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action is certainly likely to be much greater. Carefully evaluated feedback from soldiers who were deployed in operations such as Vietnam, Desert Storm, and possibly Somalia and Panama could add further insight and realism to the possible extent of underconsumption and influencing factors (e.g., the degree of anxiety, fear, and climatic condition) that would go beyond the information obtained in training exercises. Acquiring information on the coping mechanism used by soldiers under these conditions may be useful in considering how to overcome these problems and suggest important areas for research.

The CMNR recognizes the concern that the loss of weight by personnel during training and operations poses to the military. The scientists at USARIEM and NRDEC have conscientiously followed this issue and conducted carefully planned research programs that have evaluated the impact of food-intake patterns on performance and the factors influencing food intake. The committee made suggestions for future areas of study that would build on this excellent research base.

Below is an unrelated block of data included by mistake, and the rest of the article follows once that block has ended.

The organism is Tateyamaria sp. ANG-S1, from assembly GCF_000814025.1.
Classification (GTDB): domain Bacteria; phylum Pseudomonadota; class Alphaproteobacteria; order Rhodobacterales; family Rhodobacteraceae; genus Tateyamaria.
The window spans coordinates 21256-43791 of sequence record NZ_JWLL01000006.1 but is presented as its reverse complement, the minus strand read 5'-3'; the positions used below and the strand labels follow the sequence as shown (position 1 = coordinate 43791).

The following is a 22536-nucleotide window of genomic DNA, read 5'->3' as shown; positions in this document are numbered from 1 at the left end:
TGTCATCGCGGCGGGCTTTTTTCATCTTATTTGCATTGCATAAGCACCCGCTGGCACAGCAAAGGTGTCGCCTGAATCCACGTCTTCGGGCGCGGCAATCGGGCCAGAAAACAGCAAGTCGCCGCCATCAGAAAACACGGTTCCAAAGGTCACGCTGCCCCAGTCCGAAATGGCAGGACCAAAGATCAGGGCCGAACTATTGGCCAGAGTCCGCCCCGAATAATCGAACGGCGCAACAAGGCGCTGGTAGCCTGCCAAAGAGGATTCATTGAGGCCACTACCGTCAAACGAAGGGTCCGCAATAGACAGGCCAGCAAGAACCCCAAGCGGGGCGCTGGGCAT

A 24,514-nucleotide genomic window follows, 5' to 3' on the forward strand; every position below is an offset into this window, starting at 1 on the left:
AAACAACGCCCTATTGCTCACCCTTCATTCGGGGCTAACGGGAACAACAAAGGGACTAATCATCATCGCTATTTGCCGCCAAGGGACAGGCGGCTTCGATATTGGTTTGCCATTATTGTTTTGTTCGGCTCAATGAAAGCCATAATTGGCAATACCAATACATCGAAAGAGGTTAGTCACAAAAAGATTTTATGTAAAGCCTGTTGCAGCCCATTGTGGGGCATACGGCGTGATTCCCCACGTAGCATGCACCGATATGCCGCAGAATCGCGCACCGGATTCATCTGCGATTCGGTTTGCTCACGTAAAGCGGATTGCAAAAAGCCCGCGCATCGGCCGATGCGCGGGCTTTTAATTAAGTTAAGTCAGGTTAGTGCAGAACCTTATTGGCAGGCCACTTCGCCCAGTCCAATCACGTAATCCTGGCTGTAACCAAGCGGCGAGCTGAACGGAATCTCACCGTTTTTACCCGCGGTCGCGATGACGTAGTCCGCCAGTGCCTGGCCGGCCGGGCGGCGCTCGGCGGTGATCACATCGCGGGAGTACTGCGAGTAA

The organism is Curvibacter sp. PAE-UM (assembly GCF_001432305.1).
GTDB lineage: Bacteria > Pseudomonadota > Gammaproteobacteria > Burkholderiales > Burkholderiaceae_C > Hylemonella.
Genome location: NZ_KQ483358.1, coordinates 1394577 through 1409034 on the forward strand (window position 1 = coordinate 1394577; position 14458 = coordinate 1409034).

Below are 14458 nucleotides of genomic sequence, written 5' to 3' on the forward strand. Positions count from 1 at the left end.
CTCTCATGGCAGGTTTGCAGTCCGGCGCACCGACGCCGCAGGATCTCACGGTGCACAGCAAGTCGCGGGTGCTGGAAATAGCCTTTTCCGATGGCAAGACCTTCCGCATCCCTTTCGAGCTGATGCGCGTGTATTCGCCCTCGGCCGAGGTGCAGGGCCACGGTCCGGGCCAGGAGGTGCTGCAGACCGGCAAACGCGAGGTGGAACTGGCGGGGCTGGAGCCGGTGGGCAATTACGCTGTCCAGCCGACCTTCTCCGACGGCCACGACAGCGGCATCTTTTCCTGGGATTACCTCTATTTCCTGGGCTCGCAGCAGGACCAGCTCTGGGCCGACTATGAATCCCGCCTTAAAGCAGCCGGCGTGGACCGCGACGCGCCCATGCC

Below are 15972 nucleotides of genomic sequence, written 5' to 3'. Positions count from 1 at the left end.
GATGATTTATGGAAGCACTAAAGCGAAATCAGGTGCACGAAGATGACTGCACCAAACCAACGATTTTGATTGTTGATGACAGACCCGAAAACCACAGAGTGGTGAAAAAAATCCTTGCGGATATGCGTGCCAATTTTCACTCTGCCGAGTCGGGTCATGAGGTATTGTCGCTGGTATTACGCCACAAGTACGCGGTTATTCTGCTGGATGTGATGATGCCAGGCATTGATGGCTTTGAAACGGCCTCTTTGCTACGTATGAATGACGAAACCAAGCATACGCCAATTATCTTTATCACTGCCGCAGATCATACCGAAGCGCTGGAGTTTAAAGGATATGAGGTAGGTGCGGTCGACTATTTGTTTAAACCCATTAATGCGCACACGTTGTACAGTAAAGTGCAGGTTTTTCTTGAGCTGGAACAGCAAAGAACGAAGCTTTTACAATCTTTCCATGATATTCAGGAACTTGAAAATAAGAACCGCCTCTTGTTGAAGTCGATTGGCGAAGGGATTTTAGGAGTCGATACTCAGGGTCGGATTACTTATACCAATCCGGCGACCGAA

The committee also commends the development of Kitchen Company Level Field Feeding-Enhanced (KCLFF-E) equipment and the concept of having cooks forward with combat units. After implementation, this system requires follow-up evaluation as to its effectiveness and ways it can be improved.


The full conclusions and recommendations from this report are included in Appendix C.

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